YOUR MONEY: Speakeasy Spectacular

Every bottle of liquor you open originates at the Iowa Alcoholic Beverages Division warehouse in Ankeny.  You could say it’s got the makings for a big party.

“We are the sole wholesaler of spirits in the state of Iowa,” explains Tonya Dusold, the Communications Director for the IABD.

In addition to distributing alcohol, the IABD regulates it, serves as a licensing body and promotes social responsibility.

“We like to say Captain Morgan and Captain Crunch are not the same,” says Dusold.

IABD Administrator, Stephen Larson echoes the sentiment, “You have to have a way to regulate a drug.”

Iowa belongs to three organizations that help the division regulate alcohol.  The National Alcohol Beverage Control Association is one of them.  It’s a non-profit with revenues of nearly $9-million-dollars in 2010.  According to its latest tax forms, NABCA’s mission is to promote ethical practices relative to the control, regulation, purchase, storage, distribution, sale and consumption of alcohol.

iabd“The value any association provides is the ability for us to have the opportunity to network and also to learn best practices and ultimately determine what the emerging issues are in the alcohol industry,” says Larson.

The IABD pays NABCA $2,000 a year in dues.  It also pays to attend the NABCA’s annual conference.  This year, it was held at the Biltmore, a luxury resort in Phoenix.

Larson says the conference covers a whole range of topics within the alcohol world.  In a letter last March, Larson explained in detail the “necessity” of sending eight IABD employees to the conference.  Ten IABD employees ended up attending the conference.  That’s nearly a third of IABD’S administrative and regulatory staff.  NABCA paid for five of them.  You paid for the rest.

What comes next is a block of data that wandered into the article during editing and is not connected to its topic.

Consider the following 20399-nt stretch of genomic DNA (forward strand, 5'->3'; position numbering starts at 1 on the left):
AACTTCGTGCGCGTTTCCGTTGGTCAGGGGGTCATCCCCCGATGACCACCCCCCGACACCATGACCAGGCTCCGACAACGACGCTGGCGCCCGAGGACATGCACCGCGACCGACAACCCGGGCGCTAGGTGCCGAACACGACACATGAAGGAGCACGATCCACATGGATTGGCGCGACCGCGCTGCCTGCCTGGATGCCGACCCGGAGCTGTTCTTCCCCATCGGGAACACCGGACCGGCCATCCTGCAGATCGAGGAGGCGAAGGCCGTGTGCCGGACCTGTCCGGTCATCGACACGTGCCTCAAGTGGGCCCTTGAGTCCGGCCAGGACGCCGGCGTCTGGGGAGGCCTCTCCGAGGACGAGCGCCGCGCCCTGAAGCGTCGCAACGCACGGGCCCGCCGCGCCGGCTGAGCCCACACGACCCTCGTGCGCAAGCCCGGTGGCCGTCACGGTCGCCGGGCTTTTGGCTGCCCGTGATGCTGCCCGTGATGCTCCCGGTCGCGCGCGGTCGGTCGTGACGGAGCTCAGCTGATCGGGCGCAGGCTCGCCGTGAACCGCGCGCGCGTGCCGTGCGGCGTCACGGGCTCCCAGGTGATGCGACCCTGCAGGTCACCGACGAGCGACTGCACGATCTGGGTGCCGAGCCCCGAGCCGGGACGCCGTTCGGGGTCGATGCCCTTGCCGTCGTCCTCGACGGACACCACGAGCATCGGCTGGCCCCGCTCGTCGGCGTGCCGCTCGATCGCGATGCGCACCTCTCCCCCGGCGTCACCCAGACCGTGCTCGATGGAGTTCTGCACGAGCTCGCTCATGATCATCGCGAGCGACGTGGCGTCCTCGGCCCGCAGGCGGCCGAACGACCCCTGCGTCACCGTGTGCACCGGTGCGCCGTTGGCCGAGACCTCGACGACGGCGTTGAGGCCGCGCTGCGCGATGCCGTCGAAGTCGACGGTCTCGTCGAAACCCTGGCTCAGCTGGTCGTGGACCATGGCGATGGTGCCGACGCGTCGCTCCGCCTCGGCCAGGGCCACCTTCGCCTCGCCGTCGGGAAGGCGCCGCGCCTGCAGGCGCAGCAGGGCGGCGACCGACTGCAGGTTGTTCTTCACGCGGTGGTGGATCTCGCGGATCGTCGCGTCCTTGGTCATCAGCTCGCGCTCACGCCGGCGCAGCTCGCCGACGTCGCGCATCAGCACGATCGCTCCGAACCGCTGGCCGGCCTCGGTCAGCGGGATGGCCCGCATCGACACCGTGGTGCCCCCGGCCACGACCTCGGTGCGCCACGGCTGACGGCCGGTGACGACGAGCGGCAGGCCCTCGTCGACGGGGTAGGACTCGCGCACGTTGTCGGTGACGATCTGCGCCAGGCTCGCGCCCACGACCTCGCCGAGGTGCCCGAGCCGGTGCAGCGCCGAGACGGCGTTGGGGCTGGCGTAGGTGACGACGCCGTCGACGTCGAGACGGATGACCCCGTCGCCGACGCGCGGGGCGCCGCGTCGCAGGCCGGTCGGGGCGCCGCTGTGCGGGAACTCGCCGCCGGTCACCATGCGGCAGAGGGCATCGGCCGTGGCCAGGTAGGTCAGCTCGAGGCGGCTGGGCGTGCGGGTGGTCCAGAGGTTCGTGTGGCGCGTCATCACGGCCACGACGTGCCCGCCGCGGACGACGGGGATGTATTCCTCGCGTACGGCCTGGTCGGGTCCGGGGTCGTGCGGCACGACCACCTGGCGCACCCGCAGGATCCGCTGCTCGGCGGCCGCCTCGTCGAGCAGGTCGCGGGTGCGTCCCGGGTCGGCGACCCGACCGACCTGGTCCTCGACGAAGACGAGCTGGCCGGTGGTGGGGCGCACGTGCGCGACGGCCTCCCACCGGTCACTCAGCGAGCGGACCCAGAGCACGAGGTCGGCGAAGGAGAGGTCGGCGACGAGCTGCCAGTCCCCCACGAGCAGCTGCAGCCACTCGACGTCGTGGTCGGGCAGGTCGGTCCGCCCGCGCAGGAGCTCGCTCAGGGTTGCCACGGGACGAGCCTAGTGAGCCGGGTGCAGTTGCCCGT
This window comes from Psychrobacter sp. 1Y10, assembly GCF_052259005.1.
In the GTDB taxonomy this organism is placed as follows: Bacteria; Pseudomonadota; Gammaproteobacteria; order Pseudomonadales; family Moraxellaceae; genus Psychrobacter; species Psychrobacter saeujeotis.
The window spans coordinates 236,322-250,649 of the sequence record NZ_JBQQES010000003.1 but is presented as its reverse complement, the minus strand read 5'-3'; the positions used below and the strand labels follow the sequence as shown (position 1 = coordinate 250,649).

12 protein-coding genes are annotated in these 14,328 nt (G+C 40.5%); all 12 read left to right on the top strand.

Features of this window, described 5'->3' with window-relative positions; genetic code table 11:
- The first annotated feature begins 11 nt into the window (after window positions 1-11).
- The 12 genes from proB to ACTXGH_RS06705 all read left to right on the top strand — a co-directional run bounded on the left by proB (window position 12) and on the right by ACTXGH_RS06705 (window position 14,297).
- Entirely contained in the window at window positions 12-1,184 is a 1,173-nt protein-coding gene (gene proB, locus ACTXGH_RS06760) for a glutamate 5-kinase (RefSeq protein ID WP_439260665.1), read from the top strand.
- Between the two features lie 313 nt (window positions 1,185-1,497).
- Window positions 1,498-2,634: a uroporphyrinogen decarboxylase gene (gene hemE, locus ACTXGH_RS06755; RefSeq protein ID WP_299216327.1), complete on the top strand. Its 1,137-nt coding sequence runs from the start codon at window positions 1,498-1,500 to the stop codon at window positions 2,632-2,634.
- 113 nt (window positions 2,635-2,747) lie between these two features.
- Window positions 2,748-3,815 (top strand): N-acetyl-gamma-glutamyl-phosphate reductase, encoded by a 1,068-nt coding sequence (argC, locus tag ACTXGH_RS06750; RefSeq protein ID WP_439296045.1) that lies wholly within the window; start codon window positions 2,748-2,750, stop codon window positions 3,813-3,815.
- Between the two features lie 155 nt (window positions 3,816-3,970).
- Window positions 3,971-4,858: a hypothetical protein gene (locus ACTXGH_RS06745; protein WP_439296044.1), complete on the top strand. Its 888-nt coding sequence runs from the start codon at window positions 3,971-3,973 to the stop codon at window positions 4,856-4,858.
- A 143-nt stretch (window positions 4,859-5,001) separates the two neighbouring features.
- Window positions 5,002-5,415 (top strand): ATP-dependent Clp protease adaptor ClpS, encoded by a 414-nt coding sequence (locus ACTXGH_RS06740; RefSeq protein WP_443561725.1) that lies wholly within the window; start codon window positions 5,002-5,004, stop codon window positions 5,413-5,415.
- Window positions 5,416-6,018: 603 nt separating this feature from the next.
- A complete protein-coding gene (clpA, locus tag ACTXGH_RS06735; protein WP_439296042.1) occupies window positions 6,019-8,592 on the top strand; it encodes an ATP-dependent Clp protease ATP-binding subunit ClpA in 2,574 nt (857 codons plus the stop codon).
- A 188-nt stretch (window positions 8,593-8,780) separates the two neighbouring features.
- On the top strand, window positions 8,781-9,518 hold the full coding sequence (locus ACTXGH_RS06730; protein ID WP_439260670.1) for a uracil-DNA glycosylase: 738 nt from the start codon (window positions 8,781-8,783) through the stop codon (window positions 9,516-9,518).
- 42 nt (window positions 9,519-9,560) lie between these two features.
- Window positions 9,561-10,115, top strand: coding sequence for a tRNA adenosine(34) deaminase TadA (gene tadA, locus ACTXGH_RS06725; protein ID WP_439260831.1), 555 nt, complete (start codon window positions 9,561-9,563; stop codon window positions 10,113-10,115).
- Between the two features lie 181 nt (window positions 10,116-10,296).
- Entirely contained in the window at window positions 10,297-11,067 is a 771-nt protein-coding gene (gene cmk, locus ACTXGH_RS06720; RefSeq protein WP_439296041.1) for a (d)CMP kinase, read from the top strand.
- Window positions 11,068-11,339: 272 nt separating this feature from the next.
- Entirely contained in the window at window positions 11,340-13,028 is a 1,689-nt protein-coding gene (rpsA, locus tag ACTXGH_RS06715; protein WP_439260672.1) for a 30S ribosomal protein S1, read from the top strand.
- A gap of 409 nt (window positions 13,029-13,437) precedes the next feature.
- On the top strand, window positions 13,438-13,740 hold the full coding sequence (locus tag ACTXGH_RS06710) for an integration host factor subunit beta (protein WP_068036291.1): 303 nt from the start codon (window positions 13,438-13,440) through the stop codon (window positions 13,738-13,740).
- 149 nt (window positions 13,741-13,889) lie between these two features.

We asked Larson why sending five employees wasn’t adequate.

“There are just so many moving parts that sharing knowledge with four or five individuals to other individuals here, who I’ve empowered to provide value, and be a part of that decision-making process, basically would filter the ability to share knowledge with them and to provide value.”

The airfare, lodging, conference fees and poolside lunches at the Biltmore’s Cabana Club cost taxpayers nearly $10,500.

Larson is adamant it was not a party.  He says the conference is all business.  And he should know – he serves on NABCA’s Board of Directors.

The agenda for the five-day conference does lists a number of seminars, which are followed by banquets like the “Speakeasy Spectacular.”

Regulating alcohol isn’t easy, neither is deciding who should stay and who should go when it comes to NABCA’s annual conference.

“I feel strongly, we need to have our employees engaged and it should not be limited, but to be reasonable, but at the same time it’s a judgement call.”

Read the statement from the Iowa Alcoholic Beverages Commission:

The NABCA is a respected institution among liquor control states like Iowa. The Iowa Alcoholic Beverages Division’s staff spends most of their time crisscrossing the state to educate liquor licensees and enforce Iowa’s liquor control laws.

In order for them to stay up to date on best practices and also share their knowledge with colleagues in other states, the Iowa Alcoholic Beverages staff sometimes travels to out of state conferences. Every effort is made to insure that everyone in attendance has a valid reason for being there and that all staff behave as representatives of the State of Iowa.

As the chair of the Alcohol Beverages Commission, I stand behind Steve Larson and his staff and trust them to make good decisions on behalf of the division. They have my full support.

Claire Celsi

Chair, Iowa Alcoholic Beverages Commission